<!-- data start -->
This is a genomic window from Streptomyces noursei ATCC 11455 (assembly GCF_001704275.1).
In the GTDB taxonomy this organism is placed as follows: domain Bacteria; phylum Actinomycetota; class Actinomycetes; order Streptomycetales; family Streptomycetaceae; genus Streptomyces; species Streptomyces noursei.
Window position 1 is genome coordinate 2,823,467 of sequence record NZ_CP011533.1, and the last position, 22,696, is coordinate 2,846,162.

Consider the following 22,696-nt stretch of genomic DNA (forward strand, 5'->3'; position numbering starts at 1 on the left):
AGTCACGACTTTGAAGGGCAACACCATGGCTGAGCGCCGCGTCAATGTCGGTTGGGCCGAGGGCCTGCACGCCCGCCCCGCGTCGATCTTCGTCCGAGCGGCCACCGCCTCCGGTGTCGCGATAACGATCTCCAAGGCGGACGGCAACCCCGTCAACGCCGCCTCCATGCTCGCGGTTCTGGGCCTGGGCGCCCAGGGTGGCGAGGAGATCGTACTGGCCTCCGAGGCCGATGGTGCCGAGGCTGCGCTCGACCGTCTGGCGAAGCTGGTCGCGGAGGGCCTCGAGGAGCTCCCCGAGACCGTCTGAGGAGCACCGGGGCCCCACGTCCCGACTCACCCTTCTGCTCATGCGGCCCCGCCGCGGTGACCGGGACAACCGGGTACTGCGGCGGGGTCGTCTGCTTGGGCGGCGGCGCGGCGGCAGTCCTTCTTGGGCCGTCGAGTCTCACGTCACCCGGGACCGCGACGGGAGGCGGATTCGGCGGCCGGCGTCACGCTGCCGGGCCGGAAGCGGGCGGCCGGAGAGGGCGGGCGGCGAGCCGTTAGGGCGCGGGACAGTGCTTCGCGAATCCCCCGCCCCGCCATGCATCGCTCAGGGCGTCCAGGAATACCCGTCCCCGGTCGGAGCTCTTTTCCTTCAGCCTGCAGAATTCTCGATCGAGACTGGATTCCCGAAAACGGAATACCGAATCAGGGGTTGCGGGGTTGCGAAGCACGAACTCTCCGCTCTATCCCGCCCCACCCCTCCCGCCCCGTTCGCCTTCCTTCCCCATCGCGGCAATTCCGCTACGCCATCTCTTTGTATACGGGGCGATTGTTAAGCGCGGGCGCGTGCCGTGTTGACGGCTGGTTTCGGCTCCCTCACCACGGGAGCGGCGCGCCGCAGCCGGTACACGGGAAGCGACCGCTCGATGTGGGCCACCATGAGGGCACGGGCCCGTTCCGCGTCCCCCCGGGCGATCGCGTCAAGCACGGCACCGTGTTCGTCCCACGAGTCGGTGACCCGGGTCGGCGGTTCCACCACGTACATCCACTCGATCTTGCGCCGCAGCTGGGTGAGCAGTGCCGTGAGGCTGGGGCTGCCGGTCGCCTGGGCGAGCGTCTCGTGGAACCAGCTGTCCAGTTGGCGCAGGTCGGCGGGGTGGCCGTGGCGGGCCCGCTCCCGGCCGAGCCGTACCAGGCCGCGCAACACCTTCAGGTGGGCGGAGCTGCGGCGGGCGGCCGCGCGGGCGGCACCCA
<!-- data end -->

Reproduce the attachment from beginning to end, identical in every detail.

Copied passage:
This is a genomic window from Streptomyces noursei ATCC 11455 (assembly GCF_001704275.1).
In the GTDB taxonomy this organism is placed as follows: domain Bacteria; phylum Actinomycetota; class Actinomycetes; order Streptomycetales; family Streptomycetaceae; genus Streptomyces; species Streptomyces noursei.
Window position 1 is genome coordinate 2,823,467 of sequence record NZ_CP011533.1, and the last position, 22,696, is coordinate 2,846,162.

Consider the following 22,696-nt stretch of genomic DNA (forward strand, 5'->3'; position numbering starts at 1 on the left):
AGTCACGACTTTGAAGGGCAACACCATGGCTGAGCGCCGCGTCAATGTCGGTTGGGCCGAGGGCCTGCACGCCCGCCCCGCGTCGATCTTCGTCCGAGCGGCCACCGCCTCCGGTGTCGCGATAACGATCTCCAAGGCGGACGGCAACCCCGTCAACGCCGCCTCCATGCTCGCGGTTCTGGGCCTGGGCGCCCAGGGTGGCGAGGAGATCGTACTGGCCTCCGAGGCCGATGGTGCCGAGGCTGCGCTCGACCGTCTGGCGAAGCTGGTCGCGGAGGGCCTCGAGGAGCTCCCCGAGACCGTCTGAGGAGCACCGGGGCCCCACGTCCCGACTCACCCTTCTGCTCATGCGGCCCCGCCGCGGTGACCGGGACAACCGGGTACTGCGGCGGGGTCGTCTGCTTGGGCGGCGGCGCGGCGGCAGTCCTTCTTGGGCCGTCGAGTCTCACGTCACCCGGGACCGCGACGGGAGGCGGATTCGGCGGCCGGCGTCACGCTGCCGGGCCGGAAGCGGGCGGCCGGAGAGGGCGGGCGGCGAGCCGTTAGGGCGCGGGACAGTGCTTCGCGAATCCCCCGCCCCGCCATGCATCGCTCAGGGCGTCCAGGAATACCCGTCCCCGGTCGGAGCTCTTTTCCTTCAGCCTGCAGAATTCTCGATCGAGACTGGATTCCCGAAAACGGAATACCGAATCAGGGGTTGCGGGGTTGCGAAGCACGAACTCTCCGCTCTATCCCGCCCCACCCCTCCCGCCCCGTTCGCCTTCCTTCCCCATCGCGGCAATTCCGCTACGCCATCTCTTTGTATACGGGGCGATTGTTAAGCGCGGGCGCGTGCCGTGTTGACGGCTGGTTTCGGCTCCCTCACCACGGGAGCGGCGCGCCGCAGCCGGTACACGGGAAGCGACCGCTCGATGTGGGCCACCATGAGGGCACGGGCCCGTTCCGCGTCCCCCCGGGCGATCGCGTCAAGCACGGCACCGTGTTCGTCCCACGAGTCGGTGACCCGGGTCGGCGGTTCCACCACGTACATCCACTCGATCTTGCGCCGCAGCTGGGTGAGCAGTGCCGTGAGGCTGGGGCTGCCGGTCGCCTGGGCGAGCGTCTCGTGGAACCAGCTGTCCAGTTGGCGCAGGTCGGCGGGGTGGCCGTGGCGGGCCCGCTCCCGGCCGAGCCGTACCAGGCCGCGCAACACCTTCAGGTGGGCGGAGCTGCGGCGGGCGGCCGCGCGGGCGGCACCCA